Create a video of your reactive scene in action and include a link to it on your wiki.

### Extensions

Each assignment will have a set of suggested extensions. The required tasks constitute about 85% of the assignment, and if you do only the required tasks and do them well you will earn a B+. To earn a higher grade, you need to undertake one or more extensions. The difficulty and quality of the extension or extensions will determine your final grade for the assignment. One complex extension, done well, or 2-3 simple extensions are typical.

The following are a few suggestions on things you can do as extensions to this assignment. You are free to choose other extensions.

• Create more elaborate spaces and developing interesting additional simulation videos.
• Create more shape classes and show that they collide and simulate appropriately.
• This simulation does not take into account masses. A challenging extension would be to modify the collision code so that when two things collide the velocity changes take into account the masses. (Conservation of momentum, energy, and geometry.)
• Create a separate scene like putt-putt golf and let the user shoot the golf ball.

### Write-up and Hand-in

Turn in your code by putting it into your private hand-in directory on the Courses server. All files should be organized in a folder titled "Project 10" and you should include only those files necessary to run the program. We will grade all files turned in, so please do not turn in old, non-working, versions of files.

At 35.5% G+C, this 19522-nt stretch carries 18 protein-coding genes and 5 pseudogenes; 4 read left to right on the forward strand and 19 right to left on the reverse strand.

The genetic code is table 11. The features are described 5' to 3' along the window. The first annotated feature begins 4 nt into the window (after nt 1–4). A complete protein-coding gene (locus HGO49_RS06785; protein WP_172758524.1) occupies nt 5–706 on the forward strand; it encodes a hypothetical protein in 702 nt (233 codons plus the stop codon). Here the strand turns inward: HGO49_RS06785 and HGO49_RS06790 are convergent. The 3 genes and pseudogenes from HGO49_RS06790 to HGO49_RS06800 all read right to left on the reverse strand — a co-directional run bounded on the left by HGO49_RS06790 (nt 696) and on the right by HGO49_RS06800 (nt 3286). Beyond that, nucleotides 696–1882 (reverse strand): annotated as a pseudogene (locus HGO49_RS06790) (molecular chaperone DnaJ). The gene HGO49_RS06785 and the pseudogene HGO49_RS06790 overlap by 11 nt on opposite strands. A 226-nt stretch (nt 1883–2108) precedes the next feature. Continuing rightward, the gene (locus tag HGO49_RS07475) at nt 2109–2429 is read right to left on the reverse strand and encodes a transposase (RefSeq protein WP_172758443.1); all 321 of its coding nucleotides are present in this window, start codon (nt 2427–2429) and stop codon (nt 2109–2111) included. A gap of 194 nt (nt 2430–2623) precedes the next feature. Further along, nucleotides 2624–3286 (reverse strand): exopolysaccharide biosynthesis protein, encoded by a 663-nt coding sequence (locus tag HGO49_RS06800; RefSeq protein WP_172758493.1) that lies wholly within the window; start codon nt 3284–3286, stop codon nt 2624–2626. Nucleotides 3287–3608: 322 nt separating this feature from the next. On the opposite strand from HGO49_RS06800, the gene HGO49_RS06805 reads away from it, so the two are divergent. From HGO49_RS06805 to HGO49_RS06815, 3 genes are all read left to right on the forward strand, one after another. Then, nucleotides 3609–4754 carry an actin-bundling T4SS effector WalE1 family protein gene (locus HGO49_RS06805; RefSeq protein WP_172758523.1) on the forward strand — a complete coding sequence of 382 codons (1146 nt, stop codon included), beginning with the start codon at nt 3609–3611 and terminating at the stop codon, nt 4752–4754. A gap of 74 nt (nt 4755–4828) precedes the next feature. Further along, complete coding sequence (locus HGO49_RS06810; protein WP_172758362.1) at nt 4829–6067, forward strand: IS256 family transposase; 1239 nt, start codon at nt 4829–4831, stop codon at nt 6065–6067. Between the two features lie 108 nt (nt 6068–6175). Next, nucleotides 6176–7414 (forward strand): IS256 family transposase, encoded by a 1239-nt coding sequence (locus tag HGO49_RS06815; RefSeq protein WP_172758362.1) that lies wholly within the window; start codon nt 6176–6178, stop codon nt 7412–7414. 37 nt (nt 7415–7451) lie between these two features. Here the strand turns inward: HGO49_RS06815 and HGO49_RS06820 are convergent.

Make a new wiki page for your assignment. Put the label cs152f16project10 in the label field on the bottom of the page. But give the page a meaningful title (e.g. Milo's Project 10).

In general, your intended audience for your write-up is your peers not in the class. Your goal should be to be able to use it to explain to friends what you accomplished in this project and to give them a sense of how you did it. Follow the outline below.

• A brief summary of the task, in your own words. This should be no more than a few sentences. Give the reader context and identify the key purpose of the assignment. Each project has both a coding/learning purpose (e.g. learning about dictionaries) and a non-coding objective (e.g. creating complex scenes).
• A description of your solution to the tasks, including any text output or images you created. This should be a description of the form and functionality of your final code. Note any unique computational solutions you developed or any insights you gained from your code's output. You may want to incorporate code snippets in your description to point out relevant features. Code snippets should be small segments of code--usually less than a whole function--that demonstrate a particular concept. If you find yourself including more than 5-10 lines of code, it's probably not a snippet.
• A description of any extensions you undertook, including text output or images demonstrating those extensions. If you added any modules, functions, or other design components, note their structure and the algorithms you used.
• A brief description (1-3 sentences) of what you learned. Think about the answer to this question in terms of the stated purpose of the project. What are some specific things you had to learn or discover in order to complete the project?
• A list of people you worked with, including TAs and professors. Include in that list anyone whose code you may have seen, such as those of friends who have taken the course in a previous semester.
• Double-check the label. When you created the page, you should have added a the label cs152f16project10. Make sure it is there.